100C die temperature may not be the ticket for serial manufacturing, but should work flawless in most cases and DIY is pretty service friendly.

I've got Sanken power devices operating at 100C die temperature in an ExtremeA power amp, there's no way for me to drop it to a lower value, but none have pushed up daisies yet.
Statistically, there's not a longevity issue for a die temperature at 100C, just the rotten apple will pop up his head.
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Old 2nd September 2008, 03:55 PM   #1695
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Juma,

I did try to up a bigger picture, but the site didn't allow me to do that. Is there any other way I could try, or I email you.

Jacco,

I've 56C on both IRFs now. Do you mean I won't kill the IRFs within 100C????? I'd love to run it hot.

Can you tell me the different how much better if I run it at 1.5A and 1.8A

Thanks

Albert
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Old 2nd September 2008, 04:32 PM   #1696
juma is offline juma  Germany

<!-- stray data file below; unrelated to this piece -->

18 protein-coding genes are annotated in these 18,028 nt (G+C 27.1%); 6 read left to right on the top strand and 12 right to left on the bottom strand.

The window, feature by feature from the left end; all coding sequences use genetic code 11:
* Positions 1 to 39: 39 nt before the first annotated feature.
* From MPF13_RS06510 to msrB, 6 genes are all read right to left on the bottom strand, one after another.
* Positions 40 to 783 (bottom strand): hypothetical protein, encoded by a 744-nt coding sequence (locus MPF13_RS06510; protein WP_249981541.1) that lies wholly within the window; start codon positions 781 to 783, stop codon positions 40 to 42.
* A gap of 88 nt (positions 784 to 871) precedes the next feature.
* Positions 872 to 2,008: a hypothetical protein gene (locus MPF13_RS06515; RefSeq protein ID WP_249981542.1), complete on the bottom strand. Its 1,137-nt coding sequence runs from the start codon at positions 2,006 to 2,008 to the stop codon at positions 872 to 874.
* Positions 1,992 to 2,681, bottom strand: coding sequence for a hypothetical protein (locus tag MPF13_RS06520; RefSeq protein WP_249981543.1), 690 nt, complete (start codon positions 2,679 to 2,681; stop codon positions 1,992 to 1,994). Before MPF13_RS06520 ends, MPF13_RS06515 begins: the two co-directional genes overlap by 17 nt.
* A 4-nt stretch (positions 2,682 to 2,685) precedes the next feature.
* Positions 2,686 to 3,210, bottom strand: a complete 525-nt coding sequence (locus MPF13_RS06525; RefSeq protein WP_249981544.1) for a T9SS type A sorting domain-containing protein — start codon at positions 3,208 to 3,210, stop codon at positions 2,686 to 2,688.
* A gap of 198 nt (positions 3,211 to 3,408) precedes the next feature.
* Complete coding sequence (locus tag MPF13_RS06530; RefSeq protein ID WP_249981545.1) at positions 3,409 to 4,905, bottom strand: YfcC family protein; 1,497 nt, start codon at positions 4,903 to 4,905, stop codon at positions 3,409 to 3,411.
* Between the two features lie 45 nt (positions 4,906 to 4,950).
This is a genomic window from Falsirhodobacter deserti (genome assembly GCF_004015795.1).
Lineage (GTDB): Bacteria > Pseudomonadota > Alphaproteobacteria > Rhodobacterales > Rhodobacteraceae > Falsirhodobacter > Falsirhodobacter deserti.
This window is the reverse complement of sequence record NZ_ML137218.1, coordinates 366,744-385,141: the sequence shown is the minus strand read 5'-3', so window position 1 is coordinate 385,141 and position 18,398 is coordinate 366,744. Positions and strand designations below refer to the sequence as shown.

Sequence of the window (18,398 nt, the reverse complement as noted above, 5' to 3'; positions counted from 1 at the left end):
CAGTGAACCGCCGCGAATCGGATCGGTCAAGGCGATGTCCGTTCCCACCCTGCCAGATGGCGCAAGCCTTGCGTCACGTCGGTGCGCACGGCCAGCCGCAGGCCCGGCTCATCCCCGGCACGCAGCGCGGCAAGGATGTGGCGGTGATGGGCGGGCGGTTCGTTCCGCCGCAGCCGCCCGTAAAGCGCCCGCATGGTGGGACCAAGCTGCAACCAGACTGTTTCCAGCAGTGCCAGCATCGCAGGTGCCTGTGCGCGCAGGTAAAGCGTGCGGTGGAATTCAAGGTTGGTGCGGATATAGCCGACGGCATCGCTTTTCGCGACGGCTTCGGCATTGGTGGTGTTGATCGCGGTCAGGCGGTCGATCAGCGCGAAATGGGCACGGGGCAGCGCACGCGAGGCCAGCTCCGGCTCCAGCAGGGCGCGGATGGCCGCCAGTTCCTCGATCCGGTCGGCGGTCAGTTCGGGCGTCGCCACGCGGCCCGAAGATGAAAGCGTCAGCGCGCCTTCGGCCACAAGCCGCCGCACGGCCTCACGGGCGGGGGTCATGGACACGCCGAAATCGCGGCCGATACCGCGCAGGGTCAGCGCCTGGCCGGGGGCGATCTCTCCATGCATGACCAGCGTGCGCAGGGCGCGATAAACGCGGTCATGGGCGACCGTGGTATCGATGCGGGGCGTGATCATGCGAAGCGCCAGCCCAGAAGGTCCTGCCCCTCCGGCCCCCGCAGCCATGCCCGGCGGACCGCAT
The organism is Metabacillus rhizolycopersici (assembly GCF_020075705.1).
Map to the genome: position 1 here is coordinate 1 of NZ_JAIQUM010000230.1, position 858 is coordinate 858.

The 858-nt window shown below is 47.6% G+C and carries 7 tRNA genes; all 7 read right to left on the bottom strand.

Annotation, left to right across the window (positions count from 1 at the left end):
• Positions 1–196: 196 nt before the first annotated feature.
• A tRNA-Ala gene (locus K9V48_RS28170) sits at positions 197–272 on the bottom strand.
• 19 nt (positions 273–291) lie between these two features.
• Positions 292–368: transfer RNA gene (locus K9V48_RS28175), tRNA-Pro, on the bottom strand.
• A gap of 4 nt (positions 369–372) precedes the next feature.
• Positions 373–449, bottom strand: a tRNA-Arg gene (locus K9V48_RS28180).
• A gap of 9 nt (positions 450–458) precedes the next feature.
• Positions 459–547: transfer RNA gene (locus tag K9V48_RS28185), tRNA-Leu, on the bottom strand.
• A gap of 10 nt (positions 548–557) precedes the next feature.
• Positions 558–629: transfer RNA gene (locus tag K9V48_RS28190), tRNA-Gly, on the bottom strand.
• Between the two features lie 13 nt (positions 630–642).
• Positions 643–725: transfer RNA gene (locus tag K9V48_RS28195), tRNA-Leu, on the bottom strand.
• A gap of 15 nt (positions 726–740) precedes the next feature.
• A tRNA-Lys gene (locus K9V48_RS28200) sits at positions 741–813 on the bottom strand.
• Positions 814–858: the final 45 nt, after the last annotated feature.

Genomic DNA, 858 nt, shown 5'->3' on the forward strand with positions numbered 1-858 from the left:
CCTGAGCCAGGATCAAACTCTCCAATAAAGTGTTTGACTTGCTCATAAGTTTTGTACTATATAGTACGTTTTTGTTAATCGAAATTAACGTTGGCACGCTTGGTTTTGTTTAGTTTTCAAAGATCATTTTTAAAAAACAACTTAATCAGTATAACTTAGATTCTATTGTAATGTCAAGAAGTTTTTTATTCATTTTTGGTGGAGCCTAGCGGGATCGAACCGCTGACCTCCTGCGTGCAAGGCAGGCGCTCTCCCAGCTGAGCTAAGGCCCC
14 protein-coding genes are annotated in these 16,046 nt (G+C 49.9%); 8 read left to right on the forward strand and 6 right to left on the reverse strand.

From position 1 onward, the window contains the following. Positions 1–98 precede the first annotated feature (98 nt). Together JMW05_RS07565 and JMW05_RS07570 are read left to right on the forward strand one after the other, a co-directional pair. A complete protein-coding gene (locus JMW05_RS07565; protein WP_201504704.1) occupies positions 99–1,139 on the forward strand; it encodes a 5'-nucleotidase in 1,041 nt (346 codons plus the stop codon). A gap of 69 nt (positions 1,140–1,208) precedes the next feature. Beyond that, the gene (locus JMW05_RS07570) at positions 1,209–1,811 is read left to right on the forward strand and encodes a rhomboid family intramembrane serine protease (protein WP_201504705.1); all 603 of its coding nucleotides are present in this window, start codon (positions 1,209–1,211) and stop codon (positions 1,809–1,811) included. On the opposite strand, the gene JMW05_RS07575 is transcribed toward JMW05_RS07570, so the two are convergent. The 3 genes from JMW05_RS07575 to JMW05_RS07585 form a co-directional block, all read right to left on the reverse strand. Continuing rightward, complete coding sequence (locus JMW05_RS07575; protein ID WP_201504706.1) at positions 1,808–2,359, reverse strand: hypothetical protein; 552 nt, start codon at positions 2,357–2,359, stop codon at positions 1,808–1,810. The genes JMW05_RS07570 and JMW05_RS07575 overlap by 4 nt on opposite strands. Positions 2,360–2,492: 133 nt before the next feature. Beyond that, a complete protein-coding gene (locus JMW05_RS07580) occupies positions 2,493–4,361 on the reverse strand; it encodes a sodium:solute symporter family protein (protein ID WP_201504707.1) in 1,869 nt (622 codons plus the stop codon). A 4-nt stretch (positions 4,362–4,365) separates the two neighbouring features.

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Quote:
Originally posted by albertli
Juma,
I did try to up a bigger picture, but the site didn't allow me to do that. Is there any other way I could try, or I email you.

Jacco,
I've 56C on both IRFs now. Do you mean I won't kill the IRFs within 100C????? I'd love to run it hot.
Can you tell me the different how much better if I run it at 1.5A and 1.8A
Thanks
Albert
I sent you an e-mail about pictures.

With 56C on IRFs you are in the safe zone. Generally, class A amps tend to sound better with higher bias.
How much better is 1.5A/1.8A than 1.3A is up to you to decide after you try it
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Old 2nd September 2008, 04:55 PM   #1697
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Vertical MOSFETs are used for a load of other stuff besides audio, operational lifetime cycle of these devices is pretty steep, think 50 years.
At less elevated die temperatures you'd be dead and burried before they (all) pop, 100C is acceptable if it's not the last DIY power amp you'll ever build.